A new housing community for disabled Vermonters is closer to becoming a reality
A parent-led nonprofit is getting closer to its goal of building a community for people with developmental disabilities.
Shelburne resident Elizabeth Campbell has a 25-year-old son with Down syndrome who needs 24-hour care. She’s one of the founders of Riverflow Community, a nonprofit that's renovating an eight bedroom home on 30 acres in Monkton to provide housing for people like her son.
Riverflow was awarded a nearly $170,000 state grant on Monday that Campbell says will help with design and planning work.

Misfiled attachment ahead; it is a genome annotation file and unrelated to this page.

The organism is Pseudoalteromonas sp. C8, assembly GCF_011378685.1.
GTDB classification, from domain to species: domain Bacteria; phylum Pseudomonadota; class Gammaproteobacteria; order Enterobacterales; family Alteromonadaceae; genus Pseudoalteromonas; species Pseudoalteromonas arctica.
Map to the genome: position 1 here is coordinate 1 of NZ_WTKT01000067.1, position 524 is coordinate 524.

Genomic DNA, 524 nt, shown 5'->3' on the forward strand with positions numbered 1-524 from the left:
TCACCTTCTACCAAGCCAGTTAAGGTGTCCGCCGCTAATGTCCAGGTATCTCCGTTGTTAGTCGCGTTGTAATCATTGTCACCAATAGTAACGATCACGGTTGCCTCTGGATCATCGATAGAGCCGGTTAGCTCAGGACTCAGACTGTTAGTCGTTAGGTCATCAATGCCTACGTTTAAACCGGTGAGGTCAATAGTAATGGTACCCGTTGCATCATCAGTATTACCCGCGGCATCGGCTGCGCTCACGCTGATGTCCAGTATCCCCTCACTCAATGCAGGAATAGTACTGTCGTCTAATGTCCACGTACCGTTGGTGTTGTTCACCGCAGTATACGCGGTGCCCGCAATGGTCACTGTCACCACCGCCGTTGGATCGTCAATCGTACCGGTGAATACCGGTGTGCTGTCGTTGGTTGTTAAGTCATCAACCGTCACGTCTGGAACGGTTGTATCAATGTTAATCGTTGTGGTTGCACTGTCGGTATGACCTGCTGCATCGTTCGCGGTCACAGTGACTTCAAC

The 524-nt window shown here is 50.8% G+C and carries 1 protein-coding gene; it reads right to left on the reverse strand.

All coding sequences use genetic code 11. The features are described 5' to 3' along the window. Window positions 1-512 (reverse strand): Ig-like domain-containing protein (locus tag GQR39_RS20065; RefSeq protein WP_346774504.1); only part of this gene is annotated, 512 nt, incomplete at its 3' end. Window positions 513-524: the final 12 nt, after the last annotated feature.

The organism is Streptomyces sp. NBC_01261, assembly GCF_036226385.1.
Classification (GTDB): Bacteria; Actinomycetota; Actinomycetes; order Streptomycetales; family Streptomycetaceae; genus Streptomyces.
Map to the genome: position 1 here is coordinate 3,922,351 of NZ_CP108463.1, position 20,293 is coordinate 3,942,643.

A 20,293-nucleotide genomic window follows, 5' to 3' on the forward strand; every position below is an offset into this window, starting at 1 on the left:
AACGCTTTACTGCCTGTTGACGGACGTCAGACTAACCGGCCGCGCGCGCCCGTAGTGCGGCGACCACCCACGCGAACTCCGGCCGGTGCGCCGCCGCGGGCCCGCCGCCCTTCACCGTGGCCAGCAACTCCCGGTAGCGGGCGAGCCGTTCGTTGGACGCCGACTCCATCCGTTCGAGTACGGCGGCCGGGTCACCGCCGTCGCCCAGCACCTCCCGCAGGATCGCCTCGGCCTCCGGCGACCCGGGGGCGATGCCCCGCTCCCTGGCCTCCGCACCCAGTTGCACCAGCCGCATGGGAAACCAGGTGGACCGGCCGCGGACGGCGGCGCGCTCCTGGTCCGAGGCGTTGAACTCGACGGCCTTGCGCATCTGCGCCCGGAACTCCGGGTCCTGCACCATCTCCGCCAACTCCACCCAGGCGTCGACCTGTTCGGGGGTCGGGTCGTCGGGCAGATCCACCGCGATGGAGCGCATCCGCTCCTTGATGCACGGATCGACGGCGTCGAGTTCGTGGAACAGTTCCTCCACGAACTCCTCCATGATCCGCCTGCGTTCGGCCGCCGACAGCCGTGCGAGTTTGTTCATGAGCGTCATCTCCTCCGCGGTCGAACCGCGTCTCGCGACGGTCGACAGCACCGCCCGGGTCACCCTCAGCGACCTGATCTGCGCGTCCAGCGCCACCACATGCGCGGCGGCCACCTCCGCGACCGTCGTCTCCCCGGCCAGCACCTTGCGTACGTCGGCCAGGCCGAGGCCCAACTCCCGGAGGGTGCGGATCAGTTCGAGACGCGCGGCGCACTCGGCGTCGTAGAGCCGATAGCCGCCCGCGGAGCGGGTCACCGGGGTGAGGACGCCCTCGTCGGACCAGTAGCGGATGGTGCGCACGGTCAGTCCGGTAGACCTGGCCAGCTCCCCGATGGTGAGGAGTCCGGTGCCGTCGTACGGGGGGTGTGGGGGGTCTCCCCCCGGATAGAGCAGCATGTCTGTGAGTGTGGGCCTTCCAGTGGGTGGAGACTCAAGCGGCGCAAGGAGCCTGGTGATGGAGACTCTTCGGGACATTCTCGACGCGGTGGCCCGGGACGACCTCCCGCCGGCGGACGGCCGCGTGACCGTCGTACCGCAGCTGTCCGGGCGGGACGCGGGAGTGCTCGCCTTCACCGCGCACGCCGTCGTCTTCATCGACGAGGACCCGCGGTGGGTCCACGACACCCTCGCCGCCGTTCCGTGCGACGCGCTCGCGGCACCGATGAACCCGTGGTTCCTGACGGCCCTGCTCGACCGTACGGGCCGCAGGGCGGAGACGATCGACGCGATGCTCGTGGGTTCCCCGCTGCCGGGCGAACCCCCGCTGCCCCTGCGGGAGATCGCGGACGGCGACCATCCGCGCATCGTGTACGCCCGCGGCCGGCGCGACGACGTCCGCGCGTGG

“The first house will house four adult children with developmental disabilities," Campbell says. "Then we anticipate building a few other houses and, you know, we’re thinking ambitiously of perhaps down the road raising funds to buy more land and create satellite communities.”
In 2022, lawmakers appropriated $500,000 to develop innovative housing options for Vermonters with developmental disabilities. Upper Valley Services and Champlain Housing Trust have also received grants from that funding.
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